Major primetime television shows used to feature 22-24 episodes in a season, but in the era of Peak TV, smaller episode counts have become the new normal for prestige shows. But Amazon’s upcoming The Lord of the Rings TV series may be looking to change that. According to Tolkien scholar Tom Shippey, who’s on the payroll for the new series, The Lord of the Rings season 1 will be comprised of 20 episodes.
Read his comments below, including a fascinating breakdown of which parts of Tolkien’s stories are “off limits” in the series.
Lord of the Rings Season 1 to Have 20 Episodes
A Fandom tweet pointed me to a German website which conducted an interview with Tom Shippey, one of the people mentioned in Amazon’s recent video showcasing the behind-the-scenes talent working on the highly-anticipated Lord of the Rings show. When asked about recent unconfirmed rumors that the series may film in places like Scotland or New Zealand, Shippey couldn’t confirm where it would be shot, but he did reveal how many episodes are intended to be in the first season:
Logically, you try to bundle all the scenes that take place in one location and film them so that you have it done and don’t have to return to that place several times. But this also implies that everything has to be clear at the start of filming, you have to know the end. There’s supposed to be 20 episodes for the first season. So until they’ve decided what the end is going to be, they can’t start filming.
If that holds true, it would be a big break from the recent trend toward smaller episode counts on major TV shows. Game of Thrones, the most obvious comparison point to this Lord of the Rings show, featured ten episode seasons for most of its run, but even dropped to seven in its seventh season and six in its final stretch. (As for the location itself, Amazon knows where it’s going to film the show, but it has not made that information public yet.)
Which Parts of Tolkien’s Histories Can the Amazon Series Use?
We’ve known for a while that the Amazon show would be set during Tolkien’s Second Age, and Shippey commented briefly on that:
The Tolkien Estate will insist that the main shape of the Second Age is not altered. Sauron invades Eriador, is forced back by a Númenorean expedition, is returns to Númenor. There he corrupts the Númenoreans and seduces them to break the ban of the Valar. All this, the course of history, must remain the same. But you can add new characters and ask a lot of questions, like: What has Sauron done in the meantime? Where was he after Morgoth was defeated? Theoretically, Amazon can answer these questions by inventing the answers, since Tolkien did not describe it. But it must not contradict anything which Tolkien did say. That’s what Amazon has to watch out for. It must be canonical, it is impossible to change the boundaries which Tolkien has created, it is necessary to remain “tolkienian.”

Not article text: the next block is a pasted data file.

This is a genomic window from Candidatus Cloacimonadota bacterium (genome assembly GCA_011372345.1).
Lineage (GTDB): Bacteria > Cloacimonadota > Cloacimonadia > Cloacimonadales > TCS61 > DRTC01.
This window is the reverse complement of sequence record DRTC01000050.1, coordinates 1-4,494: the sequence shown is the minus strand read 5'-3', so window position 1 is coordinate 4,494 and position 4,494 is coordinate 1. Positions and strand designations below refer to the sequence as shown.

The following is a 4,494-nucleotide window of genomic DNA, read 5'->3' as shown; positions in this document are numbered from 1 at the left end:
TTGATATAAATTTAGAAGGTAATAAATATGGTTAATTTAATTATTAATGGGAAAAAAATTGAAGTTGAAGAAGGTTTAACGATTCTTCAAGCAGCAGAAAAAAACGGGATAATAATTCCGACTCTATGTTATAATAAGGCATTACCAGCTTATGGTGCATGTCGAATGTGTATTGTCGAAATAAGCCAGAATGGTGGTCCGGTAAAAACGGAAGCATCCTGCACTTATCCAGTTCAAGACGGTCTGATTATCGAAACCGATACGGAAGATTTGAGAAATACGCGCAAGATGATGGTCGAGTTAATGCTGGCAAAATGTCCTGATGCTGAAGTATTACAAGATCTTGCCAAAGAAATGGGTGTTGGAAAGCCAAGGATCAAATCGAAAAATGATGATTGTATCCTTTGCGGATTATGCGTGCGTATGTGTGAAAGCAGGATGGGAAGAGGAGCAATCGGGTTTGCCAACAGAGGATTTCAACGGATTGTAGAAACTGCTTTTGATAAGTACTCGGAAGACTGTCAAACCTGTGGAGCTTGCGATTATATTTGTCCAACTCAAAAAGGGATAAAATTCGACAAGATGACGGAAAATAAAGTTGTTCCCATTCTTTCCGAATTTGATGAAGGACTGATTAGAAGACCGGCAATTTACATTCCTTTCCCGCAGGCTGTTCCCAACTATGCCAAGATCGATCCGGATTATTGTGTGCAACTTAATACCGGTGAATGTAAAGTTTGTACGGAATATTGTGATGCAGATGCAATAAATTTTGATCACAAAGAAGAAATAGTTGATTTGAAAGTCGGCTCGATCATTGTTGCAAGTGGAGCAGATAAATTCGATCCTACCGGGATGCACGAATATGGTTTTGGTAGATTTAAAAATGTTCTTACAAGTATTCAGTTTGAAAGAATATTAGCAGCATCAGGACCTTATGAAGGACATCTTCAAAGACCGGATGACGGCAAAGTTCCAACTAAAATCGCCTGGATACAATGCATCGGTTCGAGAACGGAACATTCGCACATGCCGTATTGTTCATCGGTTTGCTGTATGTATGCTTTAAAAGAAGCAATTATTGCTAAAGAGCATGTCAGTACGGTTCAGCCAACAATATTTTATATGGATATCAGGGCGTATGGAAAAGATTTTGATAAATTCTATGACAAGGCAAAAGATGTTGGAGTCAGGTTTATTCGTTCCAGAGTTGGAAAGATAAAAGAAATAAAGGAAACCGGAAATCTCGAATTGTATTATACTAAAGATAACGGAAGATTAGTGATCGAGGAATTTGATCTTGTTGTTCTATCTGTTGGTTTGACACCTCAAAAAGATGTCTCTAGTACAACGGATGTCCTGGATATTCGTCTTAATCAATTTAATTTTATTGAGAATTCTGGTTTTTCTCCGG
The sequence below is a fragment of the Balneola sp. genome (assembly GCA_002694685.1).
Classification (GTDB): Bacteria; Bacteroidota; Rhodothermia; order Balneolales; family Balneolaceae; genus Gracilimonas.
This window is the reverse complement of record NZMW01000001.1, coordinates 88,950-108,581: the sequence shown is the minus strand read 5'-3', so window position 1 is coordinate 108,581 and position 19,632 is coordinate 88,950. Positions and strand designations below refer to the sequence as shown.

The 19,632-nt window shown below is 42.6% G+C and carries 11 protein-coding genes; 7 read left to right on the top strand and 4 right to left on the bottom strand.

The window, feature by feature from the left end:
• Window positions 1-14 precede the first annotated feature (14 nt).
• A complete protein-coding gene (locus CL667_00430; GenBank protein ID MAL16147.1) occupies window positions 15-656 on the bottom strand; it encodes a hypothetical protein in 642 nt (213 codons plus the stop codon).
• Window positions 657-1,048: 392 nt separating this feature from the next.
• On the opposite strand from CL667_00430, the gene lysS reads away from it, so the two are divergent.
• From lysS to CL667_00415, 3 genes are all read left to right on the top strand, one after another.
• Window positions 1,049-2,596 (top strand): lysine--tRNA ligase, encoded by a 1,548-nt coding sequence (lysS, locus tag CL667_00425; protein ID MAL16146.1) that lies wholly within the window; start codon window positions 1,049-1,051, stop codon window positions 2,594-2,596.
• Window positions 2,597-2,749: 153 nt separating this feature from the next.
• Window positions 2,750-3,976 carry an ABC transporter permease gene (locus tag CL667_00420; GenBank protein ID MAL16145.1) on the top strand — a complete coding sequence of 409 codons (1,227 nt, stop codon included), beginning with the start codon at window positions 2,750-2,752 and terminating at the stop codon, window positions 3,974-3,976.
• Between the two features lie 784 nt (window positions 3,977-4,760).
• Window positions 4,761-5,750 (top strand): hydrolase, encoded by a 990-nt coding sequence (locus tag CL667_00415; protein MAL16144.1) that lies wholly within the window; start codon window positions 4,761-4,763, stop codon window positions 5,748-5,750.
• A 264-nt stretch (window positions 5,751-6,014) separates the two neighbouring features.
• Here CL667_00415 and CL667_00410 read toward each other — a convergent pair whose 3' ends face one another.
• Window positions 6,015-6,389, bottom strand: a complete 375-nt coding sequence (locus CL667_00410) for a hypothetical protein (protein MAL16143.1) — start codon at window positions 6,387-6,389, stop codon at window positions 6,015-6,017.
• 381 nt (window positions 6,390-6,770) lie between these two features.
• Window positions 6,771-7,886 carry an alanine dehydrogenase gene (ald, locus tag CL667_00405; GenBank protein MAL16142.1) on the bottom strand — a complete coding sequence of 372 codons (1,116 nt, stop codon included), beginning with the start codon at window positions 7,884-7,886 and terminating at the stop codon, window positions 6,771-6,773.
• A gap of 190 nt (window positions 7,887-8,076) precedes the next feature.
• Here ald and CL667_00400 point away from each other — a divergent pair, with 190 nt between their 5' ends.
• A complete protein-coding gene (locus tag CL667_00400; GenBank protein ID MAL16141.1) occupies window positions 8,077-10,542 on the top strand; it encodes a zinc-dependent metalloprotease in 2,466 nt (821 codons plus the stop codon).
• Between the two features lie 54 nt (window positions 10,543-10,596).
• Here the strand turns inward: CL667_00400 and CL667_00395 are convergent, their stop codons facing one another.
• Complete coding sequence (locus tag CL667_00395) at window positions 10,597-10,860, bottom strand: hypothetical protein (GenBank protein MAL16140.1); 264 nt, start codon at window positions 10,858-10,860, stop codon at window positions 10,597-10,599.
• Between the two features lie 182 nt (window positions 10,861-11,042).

But he also revealed something in this interview I hadn’t heard before: apparently Amazon only has the rights to the Second Age.
“The First and Third Ages are ‘off-limits’, you can’t have the First Age. Events could be mentioned at the most if they explain the events of the Second Age. But if it is not described or mentioned in the Lord of the Rings or in the appendices, they probably cannot use it. So the question is to what extent they may hint at events that took place, for example, in the First Age, but still continue to affect the Second Age. There are several maps authorized by Tolkien, not just the ones we are familiar with, and some of those maps have places on them which are not in the other maps. But if Tolkien authorized them then that’s okay. So it’s a bit of a minefield. You have to tread very carefully but at the same time there is quite a lot of scope for interpretation and free invention.”
The site says that the Tolkien Estate retains the rights to everything in the First Age, and a company called Middle-earth Enterprises owns the rights to the events depicted in The Hobbit and The Lord of the Rings, which take place in the Third Age, and it’s unclear if Amazon has attempted to bargain with Middle-earth Enterprises to be able to reference any of those events in its upcoming show. I’ve never heard of specific ages of a fictional world being split up and sold off to different licensees, but Tolkien’s world is more expansive than most.
I’d previously assumed that Amazon was drawing from The Silmarillion, Tolkien’s massive history of Middle-earth published after his death, as it looked for stories to tell in this new show. But Shippey’s comments indicate that Amazon can only use the section of that book which covers the Second Age, and that’s only touched on in one of five divided sections of that sprawling book.
The Lord of the Rings does not have a premiere date yet, but we’ll keep you posted when we learn more about it.
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